We leave tomorrow. I leave in a little over twelve hours. It's freakin' me out man! But I'm very excited. Last night we had dinner with one our favorite families, the Brimhalls. Sister Brimhall mentioned a scripture, and the particular order in which certain words were listed. Doctrine and Covenants section 4 focuses primarily on missionary work, and in that section is the verse she spoke of.

"Therefore, O ye that embark in the service of God, see that ye serve him with all your heart, might, mind, and strength, that ye may stand blameless before God at the last day." (verse 2)

The order in which those four words are written is the order in which we should aim to serve. First with heart. We need to serve with our whole hearts, having love of God and all those we come in contact with. Second with might, with all our enthusiasm and joy. Third with knowledge. What we know comes third in the list, because it's not as important, but that doesn't mean we don't need to prepare ourselves to the best of our abilities. Fourth comes strength. Physical, mental, emotional, all of it.

I love it. It makes so much sense. I just felt like sharing.

I would write longer but I'm tired. It's after midnight now, and I have a plane to catch tomorrow.

Go. Fight. Win. :)

Thursday, March 14, 2013

Pride goeth before the fall...eth.

The Lord said:

"Remember the words which I have spoken. For behold, ye are they whom I have chosen to minister unto this people. Therefore I say unto you, take no thought for your life, what ye shall eat, or what ye shall drink; nor yet for your body, what ye shall put on. Is not the life more than meat, and the body than raiment?
Behold the fowls of the air, for they sow not, neither do they reap nor gather into barns; yet your heavenly Father feedeth them. Are ye not much better than they?" -3 Nephi 13:25-26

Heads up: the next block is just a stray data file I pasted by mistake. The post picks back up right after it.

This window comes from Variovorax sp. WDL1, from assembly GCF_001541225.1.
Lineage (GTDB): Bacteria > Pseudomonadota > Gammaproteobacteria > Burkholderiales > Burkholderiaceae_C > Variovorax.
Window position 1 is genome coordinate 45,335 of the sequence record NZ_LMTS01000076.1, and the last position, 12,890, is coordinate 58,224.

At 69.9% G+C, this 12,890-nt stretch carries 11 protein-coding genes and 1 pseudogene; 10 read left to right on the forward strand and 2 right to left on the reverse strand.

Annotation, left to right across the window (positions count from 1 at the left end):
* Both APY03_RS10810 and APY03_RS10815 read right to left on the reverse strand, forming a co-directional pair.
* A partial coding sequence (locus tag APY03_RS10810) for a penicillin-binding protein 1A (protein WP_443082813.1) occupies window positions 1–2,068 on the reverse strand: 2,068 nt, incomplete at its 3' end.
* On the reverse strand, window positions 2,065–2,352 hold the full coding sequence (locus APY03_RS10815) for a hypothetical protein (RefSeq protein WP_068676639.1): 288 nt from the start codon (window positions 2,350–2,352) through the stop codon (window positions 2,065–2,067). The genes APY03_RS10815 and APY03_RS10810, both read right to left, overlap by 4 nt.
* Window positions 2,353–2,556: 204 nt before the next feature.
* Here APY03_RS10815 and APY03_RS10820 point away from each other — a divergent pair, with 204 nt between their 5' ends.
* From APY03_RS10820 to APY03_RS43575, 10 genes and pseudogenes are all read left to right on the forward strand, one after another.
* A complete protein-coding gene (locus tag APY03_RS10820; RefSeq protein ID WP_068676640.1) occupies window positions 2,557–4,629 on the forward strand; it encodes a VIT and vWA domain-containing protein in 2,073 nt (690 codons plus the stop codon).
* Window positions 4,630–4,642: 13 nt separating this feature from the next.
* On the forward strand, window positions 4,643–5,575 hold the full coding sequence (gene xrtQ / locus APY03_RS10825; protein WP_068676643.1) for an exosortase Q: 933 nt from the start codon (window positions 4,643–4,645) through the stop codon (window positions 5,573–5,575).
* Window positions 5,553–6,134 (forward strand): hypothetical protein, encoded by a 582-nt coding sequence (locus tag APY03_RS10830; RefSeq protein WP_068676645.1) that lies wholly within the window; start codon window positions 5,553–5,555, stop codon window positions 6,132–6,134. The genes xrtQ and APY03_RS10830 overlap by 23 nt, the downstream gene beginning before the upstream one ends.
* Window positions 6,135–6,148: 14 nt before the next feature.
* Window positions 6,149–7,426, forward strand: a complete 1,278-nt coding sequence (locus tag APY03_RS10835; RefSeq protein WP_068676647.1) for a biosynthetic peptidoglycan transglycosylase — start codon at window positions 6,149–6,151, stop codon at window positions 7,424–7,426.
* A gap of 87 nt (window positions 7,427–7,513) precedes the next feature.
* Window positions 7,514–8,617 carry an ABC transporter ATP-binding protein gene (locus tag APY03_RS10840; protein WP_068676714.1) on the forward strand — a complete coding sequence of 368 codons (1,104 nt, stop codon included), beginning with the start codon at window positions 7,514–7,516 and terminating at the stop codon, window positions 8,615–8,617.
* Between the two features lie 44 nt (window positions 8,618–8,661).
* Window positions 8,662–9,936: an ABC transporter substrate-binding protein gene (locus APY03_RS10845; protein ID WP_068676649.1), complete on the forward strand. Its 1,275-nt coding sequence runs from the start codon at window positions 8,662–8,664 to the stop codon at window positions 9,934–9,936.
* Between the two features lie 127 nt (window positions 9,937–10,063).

This scripture was one of the reasons I decided to go ahead and start working on my papers. This was a confirmation to me that if I put the Lord first, and accepted His call, He would prepare my way. In this time of my life I don't need to panic or worry about money, or food, or whether or not I can afford to live in a specific manner. The Lord will provide for His servants, just as He provides for the fowls of the air. 
This brings me to my next thought. My home ward has been positively stellar in providing for both my brother and I. They will be funding the majority of our missions, and various members have given gifts of money, talents, and time. My brother and I have been terribly blessed by them, especially our wonderful Bishop and his wife. That's not to say that we have laid back and let ourselves be pampered. We have worked as much as we can, and the ward has been kind enough to fill in the difference.
But today I went out to lunch with a wonderful Sister, the mother of one of my dear friends at school. We sat and traded stories of our families, talked missions, life, and had a wonderful little outing. When she asked me what I wanted/needed for my mission, I brushed her aside and assured her I was fine, that I didn't need anything. She persisted. I again, told her not to worry, I needed nor wanted for anything. She looked me in the eyes, and sat quietly for a moment before she said,
"Stop being so stiff necked. Please do not deny me these blessings. Let me help you. What do you need?"
Finally cowed by both look and tone, I explained that I only really needed for one thing: money for travel. She happily gave me a lovely little sum that eased my mind greatly. My pride did not allow me to accept her help at first, and I'm sorry to say that it gets in the way very often in situations like this. It's something I need to work on.